Keeping up to date with basic car maintenance tasks and empowering yourself to do them, can save you hundreds. Also, each year when your insurance renews, take at least an hour to investigate if you could be getting a better deal and evaluate if your coverage still fits your needs. Whenever possible, lower your transportation costs–especially if you need more room in your budget.

Related: How To Get The Most Mileage Our Of Your Car

Address Your Triggers & Reroute Your Behavior

Every FIRE walker has their own triggers. Even the most frugal among us have certain things we know will eat through our budgets. It’s unique to each person. For some of us, we know that going out to the bars would be our undoing, or tech gadgets easily tempt our willpower, making it hard to stay on track.

When you recognize your triggers, you can plan for them. There are ways to optimize your triggers, by either rerouting the behavior (like inviting friends to do other activities that don’t involve $12 martinis at the bar) or finding ways put your expensive hobbies to good use.

You can start your own side hustle to learn photography, website editing, dog sitting, or selling consignments on Ebay. Starting a side hustle around an existing hobby can be a great way to indulge while getting some tax write-offs and even earn some extra income.

Podcast Episode: The Hobby Checklist

Learn New Skills & Take A DIY Approach

Most of us pay a high price for convenience and time-saving tools, so if you’re looking to save half of your income you’ll need to take a DIY approach and skill hack your way to savings.

Learning how to cook your own meals, entertain at home, borrow instead of buy, and spend some time researching a purchase before pulling the trigger, means you’ll need to invest some additional time, but you’ll save money.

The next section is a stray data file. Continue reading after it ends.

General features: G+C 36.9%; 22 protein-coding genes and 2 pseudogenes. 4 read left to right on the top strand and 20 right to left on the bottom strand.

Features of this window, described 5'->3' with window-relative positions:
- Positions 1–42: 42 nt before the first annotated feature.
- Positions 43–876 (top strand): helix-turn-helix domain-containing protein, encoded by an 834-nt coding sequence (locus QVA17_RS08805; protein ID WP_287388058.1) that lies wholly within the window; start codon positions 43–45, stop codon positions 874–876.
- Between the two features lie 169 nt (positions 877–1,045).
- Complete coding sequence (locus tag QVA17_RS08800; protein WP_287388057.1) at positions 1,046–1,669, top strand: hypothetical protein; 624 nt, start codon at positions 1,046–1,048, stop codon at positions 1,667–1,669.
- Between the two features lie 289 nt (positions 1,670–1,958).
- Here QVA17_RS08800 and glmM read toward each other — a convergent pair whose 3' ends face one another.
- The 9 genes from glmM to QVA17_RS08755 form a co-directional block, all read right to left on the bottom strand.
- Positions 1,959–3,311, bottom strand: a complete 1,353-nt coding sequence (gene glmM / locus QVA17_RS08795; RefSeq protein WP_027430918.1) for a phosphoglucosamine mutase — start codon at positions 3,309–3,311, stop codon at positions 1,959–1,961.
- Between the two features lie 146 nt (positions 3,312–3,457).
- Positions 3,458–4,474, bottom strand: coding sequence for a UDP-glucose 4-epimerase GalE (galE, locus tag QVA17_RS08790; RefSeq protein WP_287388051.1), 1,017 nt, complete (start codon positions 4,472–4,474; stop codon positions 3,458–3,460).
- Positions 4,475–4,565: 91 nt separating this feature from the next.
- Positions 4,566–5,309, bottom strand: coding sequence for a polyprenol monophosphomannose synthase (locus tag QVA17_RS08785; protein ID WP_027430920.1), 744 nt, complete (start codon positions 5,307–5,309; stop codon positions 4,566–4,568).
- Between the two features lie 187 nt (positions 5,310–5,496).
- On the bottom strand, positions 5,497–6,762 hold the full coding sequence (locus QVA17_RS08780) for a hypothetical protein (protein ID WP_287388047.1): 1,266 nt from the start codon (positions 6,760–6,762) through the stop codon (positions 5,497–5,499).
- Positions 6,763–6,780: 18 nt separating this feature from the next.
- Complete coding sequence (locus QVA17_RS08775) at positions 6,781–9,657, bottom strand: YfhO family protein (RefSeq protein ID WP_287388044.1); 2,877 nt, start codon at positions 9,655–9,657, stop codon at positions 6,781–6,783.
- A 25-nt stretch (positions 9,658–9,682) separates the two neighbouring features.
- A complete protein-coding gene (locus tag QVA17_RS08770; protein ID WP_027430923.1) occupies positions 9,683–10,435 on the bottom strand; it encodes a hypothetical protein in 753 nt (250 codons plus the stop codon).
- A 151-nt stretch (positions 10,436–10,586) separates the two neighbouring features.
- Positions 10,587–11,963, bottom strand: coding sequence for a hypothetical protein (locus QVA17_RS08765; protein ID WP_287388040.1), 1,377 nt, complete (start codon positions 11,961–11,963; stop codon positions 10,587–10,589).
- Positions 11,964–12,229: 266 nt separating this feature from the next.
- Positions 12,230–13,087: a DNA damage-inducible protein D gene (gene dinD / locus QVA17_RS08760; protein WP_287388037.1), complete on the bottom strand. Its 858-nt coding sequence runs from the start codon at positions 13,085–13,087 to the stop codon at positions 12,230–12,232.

While it can be overwhelming to cut back on expenses you used to outsource, you’ll be empowering yourself and your family to learn new skills and talent stack. While you may end up cooking a few flops for dinner, spending time instead of spending money can be a lifestyle change that yields more than just cash, but memories in the process.

By keeping with the spirit of self-sufficiency, and not sacrifice–you’ll see your budget change and your daily schedule transform to boot. These changes might be challenging, but you’ll be better for it.

Related Articles:

Live On Half Your Income And Change Your Finances Forever

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2 thoughts on “Live On Half Your Income And Change Your Finances Forever

  1. A few years ago, I moved to San Francisco with a car. After a few months of the car sitting around, I sold it. BEST DECISION OF THAT YEAR. I did the math after a full year of taking Uber, Lyft, public transportation and walking and it was amazing to see the savings. Not to mention, the mental health benefits of not stressing about traffic or parking meters or the DMV. Here’s the whole story if you’re interested: https://thesterlingreport.com/sell-car-take-uber-lyft-everywhere/

  2. When calculating after-tax income, do you factor in the fact that I have already saved in my 401k and HSA acct? So my after tax income is total income – (401k contributions+hsa contributions+income taxes+other pre-tax costs such as medical insurance?)